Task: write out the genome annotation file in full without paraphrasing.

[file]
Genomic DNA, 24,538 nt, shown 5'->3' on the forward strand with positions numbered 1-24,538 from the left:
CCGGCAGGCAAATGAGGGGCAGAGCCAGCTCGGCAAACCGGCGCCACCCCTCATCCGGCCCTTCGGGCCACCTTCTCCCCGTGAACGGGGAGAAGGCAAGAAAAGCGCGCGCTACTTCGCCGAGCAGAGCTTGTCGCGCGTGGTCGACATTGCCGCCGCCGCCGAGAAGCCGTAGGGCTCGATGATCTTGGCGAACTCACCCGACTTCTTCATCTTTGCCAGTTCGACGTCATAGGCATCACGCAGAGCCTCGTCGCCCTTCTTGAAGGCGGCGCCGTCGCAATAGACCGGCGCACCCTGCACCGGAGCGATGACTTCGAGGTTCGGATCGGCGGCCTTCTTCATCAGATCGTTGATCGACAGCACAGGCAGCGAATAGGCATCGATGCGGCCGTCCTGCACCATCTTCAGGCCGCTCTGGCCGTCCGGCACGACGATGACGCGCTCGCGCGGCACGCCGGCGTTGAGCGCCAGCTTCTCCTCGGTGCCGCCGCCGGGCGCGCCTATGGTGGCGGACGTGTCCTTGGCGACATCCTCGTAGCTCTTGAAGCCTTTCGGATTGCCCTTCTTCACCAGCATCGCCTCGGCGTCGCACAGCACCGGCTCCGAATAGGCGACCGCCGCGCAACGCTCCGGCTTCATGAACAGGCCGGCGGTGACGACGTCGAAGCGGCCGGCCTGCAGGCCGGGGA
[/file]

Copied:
Genomic DNA, 24,538 nt, shown 5'->3' on the forward strand with positions numbered 1-24,538 from the left:
CCGGCAGGCAAATGAGGGGCAGAGCCAGCTCGGCAAACCGGCGCCACCCCTCATCCGGCCCTTCGGGCCACCTTCTCCCCGTGAACGGGGAGAAGGCAAGAAAAGCGCGCGCTACTTCGCCGAGCAGAGCTTGTCGCGCGTGGTCGACATTGCCGCCGCCGCCGAGAAGCCGTAGGGCTCGATGATCTTGGCGAACTCACCCGACTTCTTCATCTTTGCCAGTTCGACGTCATAGGCATCACGCAGAGCCTCGTCGCCCTTCTTGAAGGCGGCGCCGTCGCAATAGACCGGCGCACCCTGCACCGGAGCGATGACTTCGAGGTTCGGATCGGCGGCCTTCTTCATCAGATCGTTGATCGACAGCACAGGCAGCGAATAGGCATCGATGCGGCCGTCCTGCACCATCTTCAGGCCGCTCTGGCCGTCCGGCACGACGATGACGCGCTCGCGCGGCACGCCGGCGTTGAGCGCCAGCTTCTCCTCGGTGCCGCCGCCGGGCGCGCCTATGGTGGCGGACGTGTCCTTGGCGACATCCTCGTAGCTCTTGAAGCCTTTCGGATTGCCCTTCTTCACCAGCATCGCCTCGGCGTCGCACAGCACCGGCTCCGAATAGGCGACCGCCGCGCAACGCTCCGGCTTCATGAACAGGCCGGCGGTGACGACGTCGAAGCGGCCGGCCTGCAGGCCGGGGA